We Call It a Trash Can Now

By LIU QI   2017-08-04 18:04:44

I get fulfillment from my passion for information. I start taking in information as soon as I open my eyes in the morning. First, I read the newspaper, which, in this modern age, becomes ever thicker. Countless Chinese characters, like a cluster of black gnats, desperately worm their way into my brain. Then I surf the “net.” The “net” here doesn’t mean a fishing-net or a table tennis net. It refers to the Internet where  you can find all the information in the world. Maybe you can’t become a great man and conquer the world, but at least you can access all the information around the globe. Holding the mouse in your hand is like wielding a scepter. What more could you want? No wonder there aren’t many careerists anymore.

As well as the Internet, we have books, radio, commercials, telephones, trademarks, road signs, files, bulletins, light box advertising, reports, films, airships, slogans, notices, letters, text messages, orders for arrest, lists of lottery winners, gossip, oral literature, slogans printed on T-shirts, leaflets... There is  so much information I don’t have time to sort it all. Besides, I can’t think of enough categories! And of course there is even  more than I could ever list at one time. The words keep filling  my brain. Information, information, information.

Oh, and we have TV. No one can forget TV. It is so alluring, and so addictive. Every day I spend at least a couple of hours with it. I hold my remote and flick through the channels, so I  won’t miss anything on any channel.

In the middle of the night, I wake up in a daze to pee. I continue to receive information. The neon lights glow outside. Perhaps a bustling bath house or a cozy massage center. The fax machine keeps churning out paper. Who is still sending me messages? He or she must pay no attention to normal working hours.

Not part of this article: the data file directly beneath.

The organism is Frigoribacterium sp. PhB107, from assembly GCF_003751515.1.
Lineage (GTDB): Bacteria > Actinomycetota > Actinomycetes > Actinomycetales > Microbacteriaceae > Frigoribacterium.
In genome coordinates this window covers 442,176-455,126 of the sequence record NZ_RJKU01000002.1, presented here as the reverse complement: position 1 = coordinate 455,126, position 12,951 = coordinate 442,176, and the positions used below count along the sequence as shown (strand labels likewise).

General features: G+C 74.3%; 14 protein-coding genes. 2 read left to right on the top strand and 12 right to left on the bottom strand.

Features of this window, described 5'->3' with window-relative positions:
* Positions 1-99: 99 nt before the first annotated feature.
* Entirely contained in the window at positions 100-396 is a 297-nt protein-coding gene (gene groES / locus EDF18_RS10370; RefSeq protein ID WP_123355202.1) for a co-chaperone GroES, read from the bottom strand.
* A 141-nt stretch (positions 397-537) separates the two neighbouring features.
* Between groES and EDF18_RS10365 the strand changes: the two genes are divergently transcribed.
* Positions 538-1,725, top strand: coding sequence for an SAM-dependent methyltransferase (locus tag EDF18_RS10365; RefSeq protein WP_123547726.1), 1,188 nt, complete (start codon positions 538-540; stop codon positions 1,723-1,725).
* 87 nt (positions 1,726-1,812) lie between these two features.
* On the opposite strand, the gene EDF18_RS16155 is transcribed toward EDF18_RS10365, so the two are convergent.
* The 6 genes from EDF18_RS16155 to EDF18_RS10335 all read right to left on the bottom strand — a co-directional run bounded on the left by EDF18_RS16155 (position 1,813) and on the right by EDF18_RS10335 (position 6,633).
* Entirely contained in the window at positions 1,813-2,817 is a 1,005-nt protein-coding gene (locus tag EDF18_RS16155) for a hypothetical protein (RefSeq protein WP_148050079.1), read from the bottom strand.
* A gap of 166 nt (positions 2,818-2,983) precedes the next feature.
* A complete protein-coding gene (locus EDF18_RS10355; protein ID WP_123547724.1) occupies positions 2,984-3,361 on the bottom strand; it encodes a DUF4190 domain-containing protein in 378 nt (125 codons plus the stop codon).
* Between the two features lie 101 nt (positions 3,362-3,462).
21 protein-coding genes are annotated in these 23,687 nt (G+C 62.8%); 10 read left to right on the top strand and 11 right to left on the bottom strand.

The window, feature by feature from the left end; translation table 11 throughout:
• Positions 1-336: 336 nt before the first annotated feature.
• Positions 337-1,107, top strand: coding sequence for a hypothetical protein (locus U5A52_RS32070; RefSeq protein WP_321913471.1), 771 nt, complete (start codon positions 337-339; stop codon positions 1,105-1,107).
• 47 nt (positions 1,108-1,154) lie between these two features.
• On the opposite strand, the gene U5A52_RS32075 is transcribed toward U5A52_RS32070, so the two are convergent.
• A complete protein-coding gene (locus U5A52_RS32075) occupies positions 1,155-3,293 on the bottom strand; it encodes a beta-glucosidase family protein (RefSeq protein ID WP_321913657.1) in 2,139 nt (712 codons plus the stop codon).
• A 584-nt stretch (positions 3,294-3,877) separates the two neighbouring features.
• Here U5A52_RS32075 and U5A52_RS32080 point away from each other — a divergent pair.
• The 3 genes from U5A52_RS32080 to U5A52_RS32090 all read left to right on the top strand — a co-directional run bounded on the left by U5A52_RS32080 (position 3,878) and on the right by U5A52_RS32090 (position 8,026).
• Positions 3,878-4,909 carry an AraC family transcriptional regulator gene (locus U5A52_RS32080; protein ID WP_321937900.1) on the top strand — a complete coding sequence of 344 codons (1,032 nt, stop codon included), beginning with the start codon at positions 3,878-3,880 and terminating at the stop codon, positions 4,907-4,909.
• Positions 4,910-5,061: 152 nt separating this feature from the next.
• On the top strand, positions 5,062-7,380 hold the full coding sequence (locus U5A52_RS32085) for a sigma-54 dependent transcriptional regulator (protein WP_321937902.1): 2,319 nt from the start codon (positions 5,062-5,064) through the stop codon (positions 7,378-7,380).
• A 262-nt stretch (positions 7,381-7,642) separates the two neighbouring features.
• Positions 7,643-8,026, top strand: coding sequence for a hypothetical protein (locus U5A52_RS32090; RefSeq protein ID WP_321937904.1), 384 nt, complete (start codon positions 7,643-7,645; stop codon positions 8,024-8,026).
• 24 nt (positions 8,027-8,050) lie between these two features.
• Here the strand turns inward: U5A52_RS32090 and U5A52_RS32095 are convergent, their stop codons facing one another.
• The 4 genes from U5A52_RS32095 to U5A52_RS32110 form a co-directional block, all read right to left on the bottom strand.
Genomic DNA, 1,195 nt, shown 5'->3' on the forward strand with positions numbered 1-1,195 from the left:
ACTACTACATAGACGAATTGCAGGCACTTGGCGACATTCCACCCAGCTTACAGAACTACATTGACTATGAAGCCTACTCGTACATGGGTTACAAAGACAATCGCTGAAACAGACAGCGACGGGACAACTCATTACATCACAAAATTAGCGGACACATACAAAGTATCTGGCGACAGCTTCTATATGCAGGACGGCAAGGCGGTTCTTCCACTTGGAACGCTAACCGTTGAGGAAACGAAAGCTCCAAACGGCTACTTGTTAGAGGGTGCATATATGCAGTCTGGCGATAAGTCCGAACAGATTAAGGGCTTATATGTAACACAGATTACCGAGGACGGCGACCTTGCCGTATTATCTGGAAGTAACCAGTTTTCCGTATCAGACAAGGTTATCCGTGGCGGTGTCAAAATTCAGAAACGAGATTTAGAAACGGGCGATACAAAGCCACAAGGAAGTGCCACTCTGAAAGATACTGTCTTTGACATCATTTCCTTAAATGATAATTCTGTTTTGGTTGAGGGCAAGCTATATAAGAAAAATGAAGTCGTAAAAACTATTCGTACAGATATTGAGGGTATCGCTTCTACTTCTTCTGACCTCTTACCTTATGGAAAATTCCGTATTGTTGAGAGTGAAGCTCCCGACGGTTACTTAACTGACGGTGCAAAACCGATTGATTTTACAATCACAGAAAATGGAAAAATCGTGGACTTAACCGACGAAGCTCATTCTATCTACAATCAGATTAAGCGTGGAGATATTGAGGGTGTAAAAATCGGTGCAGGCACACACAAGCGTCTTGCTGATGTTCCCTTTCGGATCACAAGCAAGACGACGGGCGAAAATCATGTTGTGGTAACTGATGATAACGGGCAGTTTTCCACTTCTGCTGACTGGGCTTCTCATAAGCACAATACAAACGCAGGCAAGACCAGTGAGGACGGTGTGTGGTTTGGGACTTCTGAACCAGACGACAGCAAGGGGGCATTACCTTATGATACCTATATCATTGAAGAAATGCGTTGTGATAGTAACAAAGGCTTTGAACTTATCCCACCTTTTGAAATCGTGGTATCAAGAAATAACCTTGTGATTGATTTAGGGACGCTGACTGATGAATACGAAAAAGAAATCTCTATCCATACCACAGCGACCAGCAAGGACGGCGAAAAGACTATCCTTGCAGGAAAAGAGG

By the end of the day my brain is full from leading such a life. Here the “full” is just like filling a warehouse and leaving no space at all. When my brain is already full to bursting, new words keep coming in. I have no choice but to tell the old words to squeeze together to make room for the new. However, they are not happy with my suggestion. They group together and shuffle around. They occupy the space I need to  think properly, tell right from wrong and prevent myself from acting stupidly. Now every space is packed and my mind is in a total mess. Luckily one place is still under my control and I will never give this power away. It is the gate of my brain, which will be always open to information. As time goes by, it is no longer important what information is coming in, just as long as it is information. Every time new information flows into my  brain through the gate, I feel fulfilled. 

But one day, I get a headache. I realize that my brain no longer feels fulfilled, it just feels swollen and dizzy. I stumble  along to see a very esteemed man in the information sector and see if he can help me clean up my brain where the piles of words have left a mountain of information.

“I will ask you a question,” the man says. “Why does the sun rise in the east?”

I hesitate, with seven to eight answers tangled in my head. In addition to those I come up with a jumble of Chinese slogans, Danish fables, Indian puzzles and even Mesopotamian stories related to this topic.

In the end, I don’t say a word. The man smiles and asks me a second question: “What is one plus one?”

I still can’t answer. Various concepts, images, news and anecdotes flood into my head, such as killers, shoe inserts, rock ‘n’ roll, lip-synching, beauty, IT, a small, thin wolf, real estate swindlers, clouds and the moon, aged vinegar and liquor. I couldn’t tell him the answer even if I had a hundred mouths.

The man comes over and pats my head. He bends over and listens to my brain. He also appears to sniff it. Then he sighs and says: “Great. It is all right. There is no need to clean it up.”

“But,” I say loudly, gathering courage: “I feel my brain is swollen!”

“Why do you insist on calling it a brain?” he says, surprised. “We call it a trash can now.”

LIU QI is a well-known columnist.

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